DOD starts IT personnel exchange

Interim final rule on pilot released this week

The Defense Department will start a pilot program to give federal IT employees a temporary peek into private sector work.

An interim final rule to implement IT exchange program was published Dec. 14 and is getting mixed reviews from industry members and labor groups.

The rule authorizes the temporary assignment of DOD IT employees to private sector organizations and also gives DOD the authority to accept comparable IT employees on a temporary basis from the private sector. The exchange is meant to help training, development and sharing of best practices and will only be open to exceptional employees at the GS-11 level or above.


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The rule fulfills provisions of the National Defense Authorization Act for fiscal 2010.

DOD said the immediate implementation of the interim final rule is critical to assisting the agency strengthen its position and expertise in the IT field, particularly in cybersecurity.

“Given the changing workforce dynamics in the IT field, DOD needs to take advantage of these types of professional development programs to proactively position itself to keep pace with the changes in technology,” the department wrote in the interim rule. 

Stan Soloway, president and CEO of the Professional Services Council, said these types of exchanges are  valuable to the government, especially when it comes to IT. He said government employees working in the commercial technology environment will have the opportunity to learn about things they might not otherwise be exposed to.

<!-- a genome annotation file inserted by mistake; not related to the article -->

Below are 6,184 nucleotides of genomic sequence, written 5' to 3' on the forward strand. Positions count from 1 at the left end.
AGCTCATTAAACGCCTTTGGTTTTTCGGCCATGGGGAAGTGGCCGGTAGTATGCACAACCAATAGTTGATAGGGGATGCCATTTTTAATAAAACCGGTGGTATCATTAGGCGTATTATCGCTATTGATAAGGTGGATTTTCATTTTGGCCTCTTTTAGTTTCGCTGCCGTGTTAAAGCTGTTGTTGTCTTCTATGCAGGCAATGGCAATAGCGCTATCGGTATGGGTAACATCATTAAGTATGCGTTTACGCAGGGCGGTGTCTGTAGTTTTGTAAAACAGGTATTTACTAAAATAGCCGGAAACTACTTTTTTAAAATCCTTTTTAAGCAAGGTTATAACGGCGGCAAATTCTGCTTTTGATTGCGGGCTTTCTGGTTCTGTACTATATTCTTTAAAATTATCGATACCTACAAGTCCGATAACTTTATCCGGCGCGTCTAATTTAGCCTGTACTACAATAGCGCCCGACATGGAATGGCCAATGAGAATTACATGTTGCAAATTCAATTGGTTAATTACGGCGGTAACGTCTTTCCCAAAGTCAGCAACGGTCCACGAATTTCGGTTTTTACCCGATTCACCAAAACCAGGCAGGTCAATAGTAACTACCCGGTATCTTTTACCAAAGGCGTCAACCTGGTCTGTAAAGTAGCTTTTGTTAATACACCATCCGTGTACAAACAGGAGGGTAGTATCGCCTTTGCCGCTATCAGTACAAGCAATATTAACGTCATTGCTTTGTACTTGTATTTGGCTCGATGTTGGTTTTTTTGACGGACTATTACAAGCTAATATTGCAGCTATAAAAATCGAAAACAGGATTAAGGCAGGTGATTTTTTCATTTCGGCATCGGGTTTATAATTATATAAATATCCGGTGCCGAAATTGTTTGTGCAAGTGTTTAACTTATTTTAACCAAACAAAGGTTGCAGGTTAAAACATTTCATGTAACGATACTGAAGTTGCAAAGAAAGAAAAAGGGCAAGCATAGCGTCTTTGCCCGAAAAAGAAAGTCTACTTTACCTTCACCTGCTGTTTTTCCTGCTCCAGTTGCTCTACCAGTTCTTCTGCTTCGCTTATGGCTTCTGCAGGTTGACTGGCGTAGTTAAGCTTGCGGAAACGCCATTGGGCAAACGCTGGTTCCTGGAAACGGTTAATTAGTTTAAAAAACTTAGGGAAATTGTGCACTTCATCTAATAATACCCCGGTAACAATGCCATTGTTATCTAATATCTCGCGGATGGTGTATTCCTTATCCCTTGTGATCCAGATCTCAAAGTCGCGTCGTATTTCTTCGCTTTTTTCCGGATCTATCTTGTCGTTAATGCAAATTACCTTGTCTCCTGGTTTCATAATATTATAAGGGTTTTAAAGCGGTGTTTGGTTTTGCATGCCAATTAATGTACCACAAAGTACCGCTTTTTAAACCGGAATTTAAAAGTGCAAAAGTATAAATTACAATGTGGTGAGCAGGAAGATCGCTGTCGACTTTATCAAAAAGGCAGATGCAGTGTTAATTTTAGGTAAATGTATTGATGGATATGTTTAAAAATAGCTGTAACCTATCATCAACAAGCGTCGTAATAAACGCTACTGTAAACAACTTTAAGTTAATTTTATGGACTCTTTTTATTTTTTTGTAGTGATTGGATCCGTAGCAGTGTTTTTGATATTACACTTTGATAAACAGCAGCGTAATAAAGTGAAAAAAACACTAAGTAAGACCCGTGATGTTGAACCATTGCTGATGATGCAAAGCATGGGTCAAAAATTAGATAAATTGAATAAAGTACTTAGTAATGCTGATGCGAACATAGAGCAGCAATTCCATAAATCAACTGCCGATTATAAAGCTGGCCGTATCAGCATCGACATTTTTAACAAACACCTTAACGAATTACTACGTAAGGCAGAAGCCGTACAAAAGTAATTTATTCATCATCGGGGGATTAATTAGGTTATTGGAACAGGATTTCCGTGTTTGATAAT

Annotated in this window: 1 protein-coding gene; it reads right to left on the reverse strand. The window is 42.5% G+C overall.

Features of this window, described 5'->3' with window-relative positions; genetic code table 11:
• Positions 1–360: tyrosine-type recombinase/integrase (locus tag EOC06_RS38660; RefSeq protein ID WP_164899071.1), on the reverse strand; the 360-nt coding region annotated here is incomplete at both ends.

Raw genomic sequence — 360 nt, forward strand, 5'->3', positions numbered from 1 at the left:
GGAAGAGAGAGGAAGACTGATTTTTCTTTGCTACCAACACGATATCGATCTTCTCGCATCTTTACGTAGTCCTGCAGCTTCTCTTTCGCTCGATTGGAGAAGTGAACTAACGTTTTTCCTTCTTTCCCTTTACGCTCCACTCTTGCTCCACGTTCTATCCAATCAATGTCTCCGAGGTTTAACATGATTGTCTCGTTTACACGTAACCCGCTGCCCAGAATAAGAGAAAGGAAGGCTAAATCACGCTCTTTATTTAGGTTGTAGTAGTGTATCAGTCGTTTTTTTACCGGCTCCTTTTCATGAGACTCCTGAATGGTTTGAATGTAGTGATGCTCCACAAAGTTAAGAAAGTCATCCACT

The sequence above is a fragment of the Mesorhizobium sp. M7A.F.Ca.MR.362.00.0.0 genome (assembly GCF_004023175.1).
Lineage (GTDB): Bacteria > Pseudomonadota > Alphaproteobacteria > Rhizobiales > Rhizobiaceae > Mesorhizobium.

However, an American Federation of Government Employees representative said the program raised security concerns.

“Inviting private-sector IT employees into the Pentagon could jeopardize national security unless there are severe restrictions imposed on their access to confidential and secret information,” said Don Hale, chair of the AFGE Defense Conference. “I have serious doubts that the same level of scrutiny applies to private sector IT employees, and that national security could be comprised during the exchange.”

Soloway said thousands of contractors are working across the government with high-level security clearances. He said obtaining security clearances for private sector employees might be time-consuming because of the clearance process, but it should not be a concern.

According to the rule, private sector employees will be required to obtain an appropriate security clearance if the federal position they will fill temporarily requires one.

About the Author

Alyah Khan is a staff writer covering IT policy.

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